San José, Costa Rica, since 1956

Rainwater Harvesting: Old Idea, Modern Usage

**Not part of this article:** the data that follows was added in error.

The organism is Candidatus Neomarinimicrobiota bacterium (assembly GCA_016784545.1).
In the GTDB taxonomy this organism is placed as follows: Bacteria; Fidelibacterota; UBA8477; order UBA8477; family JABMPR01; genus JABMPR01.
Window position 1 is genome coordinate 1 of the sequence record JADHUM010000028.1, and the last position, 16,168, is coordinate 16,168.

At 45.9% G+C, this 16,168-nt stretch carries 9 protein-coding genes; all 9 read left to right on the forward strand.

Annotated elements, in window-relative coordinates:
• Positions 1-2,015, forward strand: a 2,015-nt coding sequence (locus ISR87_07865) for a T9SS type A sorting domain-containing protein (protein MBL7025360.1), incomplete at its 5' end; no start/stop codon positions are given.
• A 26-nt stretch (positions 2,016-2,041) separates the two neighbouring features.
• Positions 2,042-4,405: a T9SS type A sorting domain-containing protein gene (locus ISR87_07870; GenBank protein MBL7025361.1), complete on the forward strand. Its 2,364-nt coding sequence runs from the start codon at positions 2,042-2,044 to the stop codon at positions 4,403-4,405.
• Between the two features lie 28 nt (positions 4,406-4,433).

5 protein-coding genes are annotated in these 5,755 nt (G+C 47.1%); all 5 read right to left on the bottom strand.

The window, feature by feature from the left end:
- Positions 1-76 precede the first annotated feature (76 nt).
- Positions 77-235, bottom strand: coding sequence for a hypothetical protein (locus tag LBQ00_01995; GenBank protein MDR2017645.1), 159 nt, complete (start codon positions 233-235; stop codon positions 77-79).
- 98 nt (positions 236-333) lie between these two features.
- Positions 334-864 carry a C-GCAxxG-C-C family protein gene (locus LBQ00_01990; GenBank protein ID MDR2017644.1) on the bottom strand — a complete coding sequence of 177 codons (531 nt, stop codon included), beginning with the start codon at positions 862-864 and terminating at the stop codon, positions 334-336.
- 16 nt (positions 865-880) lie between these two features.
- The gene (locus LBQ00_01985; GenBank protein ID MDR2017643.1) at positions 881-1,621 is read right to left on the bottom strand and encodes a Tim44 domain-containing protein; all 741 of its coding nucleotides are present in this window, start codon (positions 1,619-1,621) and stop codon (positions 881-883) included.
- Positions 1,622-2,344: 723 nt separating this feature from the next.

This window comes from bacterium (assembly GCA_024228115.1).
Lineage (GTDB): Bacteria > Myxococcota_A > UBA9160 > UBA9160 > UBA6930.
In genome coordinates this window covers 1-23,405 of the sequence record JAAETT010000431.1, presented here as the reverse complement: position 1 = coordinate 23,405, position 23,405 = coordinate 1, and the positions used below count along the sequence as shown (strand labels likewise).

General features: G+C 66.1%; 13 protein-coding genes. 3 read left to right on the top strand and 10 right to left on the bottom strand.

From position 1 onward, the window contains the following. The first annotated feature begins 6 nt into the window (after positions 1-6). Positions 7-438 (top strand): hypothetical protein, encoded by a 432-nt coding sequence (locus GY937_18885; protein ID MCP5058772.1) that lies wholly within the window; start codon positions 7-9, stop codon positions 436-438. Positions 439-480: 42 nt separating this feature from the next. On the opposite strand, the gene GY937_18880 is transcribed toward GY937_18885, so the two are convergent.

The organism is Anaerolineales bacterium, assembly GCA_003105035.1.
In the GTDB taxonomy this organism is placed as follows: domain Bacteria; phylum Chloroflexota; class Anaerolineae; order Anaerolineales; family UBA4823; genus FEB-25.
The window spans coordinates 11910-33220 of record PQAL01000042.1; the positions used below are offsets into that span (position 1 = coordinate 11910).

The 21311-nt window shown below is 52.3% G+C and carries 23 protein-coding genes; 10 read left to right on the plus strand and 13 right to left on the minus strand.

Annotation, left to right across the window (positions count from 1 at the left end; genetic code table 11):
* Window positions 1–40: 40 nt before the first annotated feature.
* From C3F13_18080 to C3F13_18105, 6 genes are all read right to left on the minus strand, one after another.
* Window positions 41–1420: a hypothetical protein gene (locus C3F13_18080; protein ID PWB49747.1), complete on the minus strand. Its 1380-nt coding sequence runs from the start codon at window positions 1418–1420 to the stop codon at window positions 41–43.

WOULDN’T it be wonderful if we hadthe means to provide pure drinking water tohomes and schools in rural communitieswhere water scarcity or contaminations aresevere problems? Or to construct hotels, villasand resorts along the Guanacaste coastlinethat were self-sufficient for their potablewater needs?These things are possible and they arebeing done routinely in other countries usingan age-old method, as refined by modernmaterials and engineering techniques. Themethod, called Rain Water Harvesting (orRWH for short), has been used by theAmerican Indians in Arizona for at least athousand years and now, its time may havefinally come to Costa Rica and CentralAmerica.As water rates increase (this year AyAwas granted a 36% increase after requesting58%, with more increases pre-approved fornext year) and as scarcity becomes a moreevident reality (AyA says supply problems inthe San José area will arise in 2006 if it doesn’tget $300 million to reinforce and expandits systems), more and more people in theCentral Valley, not to mention coastal andrural areas, may turn to RWH as a means toassure themselves of adequate supplies ofpure water.One couple, Carlos Walker and MaylingCharpentier, are early advocates of this technologyand possibly early victims of thoseAyA predicted supply problems.The couple’s home, located in SanAntonio de Escazú, southwest of San José, iscut off from water service every day duringthe dry season and sometimes well into therainy season.DESPITE living at the edge of a raincatchment area, from about 7 a.m.-5 p.m. theWalkers, and the remainder of their community,lose their water service daily, apparentlyto ensure adequate supplies for other customerslower down in the valley.“After years of having water only atAyA’s convenience as one their ‘swing’ customersand one bad incidence of illness fromcontaminated water, we’re looking forwardto putting AyA to work as our ‘swing’ supplier,only when we need them,” Walkersaid.To achieve that end, the Walkers areretro-fitting their existing roof, gutters, storagetank and small water pump to collect,store and deliver rain water to their home.The rainwater is abundant where they live,but seasonal, so the key to providing sustainablewater to their home is the additionof more storage capacity, mosquito/vectorproof fittings and appropriate filtering systems.With these additions, the naturally softenedand pure rainwater that falls on theirroof will become their primary source ofwater. To further improve their water situation,they will also collect rainwater off alarge shed in their back yard and even theirgarage.THE water from the garage will not betreated for potable uses, instead it will gostraight to watering the herb garden andfront yard areas via a simple drip irrigationsystem, whereas the shed at the back of theirproperty will provide water for the rear yardand numerous fruit trees on the property. Ifadditional water is ever needed for the yard,the Walkers are reserving the option ofdiverting their ‘graywater’ to the garden.The graywater, if recycled in this way, willprovide year-round underground irrigationto their yard every time they take a showeror brush their teeth, leaving only the ‘blackwater’from toilets and kitchen sinks to continueto go to the septic system.The Walkers aren’t the only early advocatesof RWH.Nat Grew is president and founder ofdesign and construction company GrupoBonario, which specializes in providingturnkey services to wealthy individualslooking for their piece of paradise along thecoast of Nicoya or Guanacaste Province, butwith a strong commitment to sustainabledevelopment and minimal environmentalimpact.In the areas where Grew’s customerswant a home, water is typically in limitedsupply, at least from the typical groundwatersources. However, these coastal areas haveabundant rainfall and are therefore thehomes are ideal candidates for RWH systems.Whereas a costly new well, whichrequires a permit, may produce brackishwater, or not yield the desired quantities offresh water, the rains are much more predictable,and the quality is unmatched byutility or groundwater sources.Grew’s affinity for offering his client’sthe RWH option is driven by both practicaland environmental concerns.“When we add a RWH system we knowthe customer will enjoy adequate and purewater supplies every year, without diminishingthe local aquifers or depending upon thevagaries of a well,” Grew said. “Besides, insome remote locations, it really is the bestand only good solution to creating a watersupply.”FOR instance, in Guanacaste, whereconstruction of hotels, condos and privatevillas are booming, and the aquifers arebeing heavily drawn upon to support thatgrowth, a viable alternative for both touristfacilities and the local population is RWH.While we in Costa Rica think ofGuanacaste as semi-arid, in fact, even alongthe coast it receives 215% more annual rainfallthan Seattle, Washington, a city mostNorth Americans consider too rainy to livein comfortably! But since most of that rainfalls seasonally and the hot sun parches thelandscape during the dry season, we tend toforget that it actually rains an abundant 75-plus inches per year.This rain represents an abundant and virtuallyuntapped resource to provide puredrinking water to both residents and touristsin Guanacaste. By designing the RWH systeminto the original plans for a home, commercialor industrial structure, the optimumsystem and economics can be achieved.Such systems can be as simple and minimalas a rain barrel to help reduce the use ofexpensive potable water on landscape irrigation(plants much prefer rainwater withoutthe chlorine and high sodium of treatedwater), or a full potable system designed tofulfill all the needs of the residents, andrequiring more storage and filtrationresources.THE most advanced systems can beincorporated into the architecture of thestructure, thereby benefiting the residentswith not only pure water, but also adding:- thermal mass, which is ideal for helpingto naturally cool the house/structure- naturally softened, mineral-free waterfor evaporative cooling systems, whichoperate without closing the house up as traditionalair-conditioning systems require- a safety system in the form of immediatelyavailable pressurized water for firesuppression.Costa Rica, like Nicaragua, is blessedwith tremendous water resources comparedto much of the world, but it must not ignoreopportunities to protect those resources,especially when doing so benefits all sectorsof society.One of the most effective means to dothis is to encourage rainwater harvesting asis done by the governments of Australia,New Zealand, Singapore and Bermuda. Allthese countries are in the tropics and allthree either encourage RWH with a combinationof educational programs, buildingcodes and financial incentives, or throughlaws which actually require all new constructionto incorporate RWH systems, as isthe case in Singapore & Bermuda.LESS affluent countries in the tropics,including India, Bangladesh, Ethiopia andUganda, are adopting RWH out of simplenecessity. RWH is a technology that is scalableand adaptable to a wide range of applicationsand environments, as is the case inCosta Rica, where climate and wealth varyso much from one community or area to thenext.For more info on RWH, or visit Remember, we are all downstreamfrom someone!Jim Ryan splits his time betweenScottsdale, Ariz. and San José, Costa Ricaand became an advocate for RWH’ing afterhaving purchased land along the Pacificcoast of southern Nicaragua, where abundantrainfall and limited groundwater arethe norm.